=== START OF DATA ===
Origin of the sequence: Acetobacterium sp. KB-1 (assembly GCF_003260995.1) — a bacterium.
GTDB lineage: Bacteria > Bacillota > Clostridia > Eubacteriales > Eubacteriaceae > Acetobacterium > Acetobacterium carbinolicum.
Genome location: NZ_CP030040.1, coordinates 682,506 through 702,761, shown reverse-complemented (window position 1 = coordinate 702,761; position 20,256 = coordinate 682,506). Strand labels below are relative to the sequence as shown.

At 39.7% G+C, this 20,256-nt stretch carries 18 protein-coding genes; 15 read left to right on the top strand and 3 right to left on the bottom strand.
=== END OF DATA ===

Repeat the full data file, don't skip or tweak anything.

Origin of the sequence: Acetobacterium sp. KB-1 (assembly GCF_003260995.1) — a bacterium.
GTDB lineage: Bacteria > Bacillota > Clostridia > Eubacteriales > Eubacteriaceae > Acetobacterium > Acetobacterium carbinolicum.
Genome location: NZ_CP030040.1, coordinates 682,506 through 702,761, shown reverse-complemented (window position 1 = coordinate 702,761; position 20,256 = coordinate 682,506). Strand labels below are relative to the sequence as shown.

At 39.7% G+C, this 20,256-nt stretch carries 18 protein-coding genes; 15 read left to right on the top strand and 3 right to left on the bottom strand.